Philosophy(ies) & Philosophers

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'love of wisdom' Feb 12

Quantum Physics

'Theodicy' 'Theodicy' Gottfried Leibniz coined the term 'theodicy' in an attempt to justify God's existence in light of the apparent imperfections of the world. Theodicy (/θiːˈɒdɪsi/ from Greek theos "god" + dike "justice"), in its most common form, is the attempt to answer the question of why a good God permits the manifestation of evil. Theodicy attempts to resolve the evidential problem of evil by reconciling the traditional divine characteristics of omnibenevolence, omnipotence, and omniscience, in either their absolute or relative form, with the occurrence of evil or suffering in the world.[1] Unlike a defense, which tries to demonstrate that God's existence is logically possible in the light of evil, a theodicy provides a framework which claims to make God's existence probable. The term was coined in 1710 by German philosopher Gottfried Leibniz in his work, Théodicée, though various responses to the problem of evil had been previously proposed.
Consequentialism is usually distinguished from deontological ethics (or deontology), in that deontology derives the rightness or wrongness of one's conduct from the character of the behaviour itself rather than the outcomes of the conduct. It is also distinguished from virtue ethics, which focuses on the character of the agent rather than on the nature or consequences of the act (or omission) itself, and pragmatic ethics which treats morality like science: advancing socially over the course of many lifetimes, such that any moral criterion is subject to revision. Consequentialist theories differ in how they define moral goods. Some argue that consequentialist and deontological theories are not necessarily mutually exclusive.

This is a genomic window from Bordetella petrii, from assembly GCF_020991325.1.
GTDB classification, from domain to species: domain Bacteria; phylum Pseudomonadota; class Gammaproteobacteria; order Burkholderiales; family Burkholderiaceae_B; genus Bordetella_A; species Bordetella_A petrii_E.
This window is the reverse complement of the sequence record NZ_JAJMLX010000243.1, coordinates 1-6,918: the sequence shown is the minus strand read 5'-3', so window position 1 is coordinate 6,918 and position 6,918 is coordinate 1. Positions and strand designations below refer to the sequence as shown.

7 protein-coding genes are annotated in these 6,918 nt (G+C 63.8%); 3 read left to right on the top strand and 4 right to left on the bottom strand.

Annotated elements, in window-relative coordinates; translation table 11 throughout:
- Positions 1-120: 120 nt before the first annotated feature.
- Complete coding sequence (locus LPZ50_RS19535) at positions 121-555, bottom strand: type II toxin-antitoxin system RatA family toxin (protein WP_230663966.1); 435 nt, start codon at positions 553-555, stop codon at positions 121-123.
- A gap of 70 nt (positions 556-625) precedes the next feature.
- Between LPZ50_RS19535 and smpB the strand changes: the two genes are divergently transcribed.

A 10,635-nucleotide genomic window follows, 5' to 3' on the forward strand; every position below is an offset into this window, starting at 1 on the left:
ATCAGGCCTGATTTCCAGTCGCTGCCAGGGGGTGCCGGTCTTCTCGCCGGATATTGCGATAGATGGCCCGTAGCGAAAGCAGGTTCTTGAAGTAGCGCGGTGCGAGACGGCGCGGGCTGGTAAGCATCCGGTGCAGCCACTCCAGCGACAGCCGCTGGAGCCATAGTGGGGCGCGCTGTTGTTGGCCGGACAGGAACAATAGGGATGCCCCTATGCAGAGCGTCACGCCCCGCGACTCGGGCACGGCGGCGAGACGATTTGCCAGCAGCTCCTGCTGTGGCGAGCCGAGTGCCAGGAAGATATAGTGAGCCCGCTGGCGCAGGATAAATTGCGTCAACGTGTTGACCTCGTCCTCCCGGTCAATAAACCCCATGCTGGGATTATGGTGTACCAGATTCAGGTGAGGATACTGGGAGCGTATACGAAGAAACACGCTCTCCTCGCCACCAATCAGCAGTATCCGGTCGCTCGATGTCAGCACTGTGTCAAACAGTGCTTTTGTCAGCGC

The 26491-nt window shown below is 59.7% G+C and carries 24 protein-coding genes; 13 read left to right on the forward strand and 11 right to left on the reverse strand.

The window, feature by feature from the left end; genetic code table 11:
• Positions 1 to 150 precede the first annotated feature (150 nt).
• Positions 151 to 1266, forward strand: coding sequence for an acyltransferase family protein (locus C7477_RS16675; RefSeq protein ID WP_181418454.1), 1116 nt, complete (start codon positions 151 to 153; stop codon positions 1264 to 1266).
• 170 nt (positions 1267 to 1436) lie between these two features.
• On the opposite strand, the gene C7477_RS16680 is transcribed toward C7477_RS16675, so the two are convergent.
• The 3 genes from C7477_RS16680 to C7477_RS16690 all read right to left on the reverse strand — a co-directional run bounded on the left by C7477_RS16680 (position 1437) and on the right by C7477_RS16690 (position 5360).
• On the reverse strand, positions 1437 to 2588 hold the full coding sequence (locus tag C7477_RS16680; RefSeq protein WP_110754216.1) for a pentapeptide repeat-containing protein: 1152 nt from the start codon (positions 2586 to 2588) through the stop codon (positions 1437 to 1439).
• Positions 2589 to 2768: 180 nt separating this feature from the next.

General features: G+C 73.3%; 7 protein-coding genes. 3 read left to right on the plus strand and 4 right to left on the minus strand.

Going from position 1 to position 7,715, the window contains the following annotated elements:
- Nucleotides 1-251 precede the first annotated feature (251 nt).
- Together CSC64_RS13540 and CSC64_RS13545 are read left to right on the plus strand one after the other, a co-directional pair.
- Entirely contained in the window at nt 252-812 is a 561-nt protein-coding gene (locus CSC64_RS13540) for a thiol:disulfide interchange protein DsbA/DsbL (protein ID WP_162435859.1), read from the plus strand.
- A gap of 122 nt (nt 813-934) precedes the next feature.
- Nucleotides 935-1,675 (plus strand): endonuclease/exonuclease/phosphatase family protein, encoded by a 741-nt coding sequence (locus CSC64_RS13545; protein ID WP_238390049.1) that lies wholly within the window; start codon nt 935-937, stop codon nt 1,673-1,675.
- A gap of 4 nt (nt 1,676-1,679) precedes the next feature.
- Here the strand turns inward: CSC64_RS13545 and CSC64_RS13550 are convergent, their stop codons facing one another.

'Consequentialism'

'Consequentialism'

Georg Wilhelm Friedrich Hegel - Philosopher

Georg Wilhelm Friedrich Hegel - Philosopher The birthplace of Hegel in Stuttgart, which now houses The Hegel Museum Georg Wilhelm Friedrich Hegel (German: [ˈɡeɔɐ̯k ˈvɪlhɛlm ˈfʁiːdʁɪç ˈheːɡəl]; August 27, 1770 – November 14, 1831) was a German philosopher, and a major figure in German Idealism. His historicist and idealist account of reality revolutionized European philosophy and was an important precursor to Continental philosophy and Marxism.
'The Phenomenology of Spirit' Phänomenologie des Geistes (1807) is Georg Wilhelm Friedrich Hegel's most important and widely discussed philosophical work. Hegel's first book, it describes the three-stage dialectical life of Spirit. The title can be translated as either The Phenomenology of Spirit or The Phenomenology of Mind, because the German word Geist has both meanings. The book's working title, which also appeared in the first edition, was Science of the Experience of Consciousness. On its initial publication (see cover image on right), it was identified as Part One of a projected "System of Science", of which the Science of Logic was the second part. A smaller work, titled Philosophy of Spirit (also translated as "Philosophy of Mind"), appears in Hegel's Encyclopedia of the Philosophical Sciences, and recounts in briefer and somewhat altered form the major themes of the original Phenomenology. 'The Phenomenology of Spirit'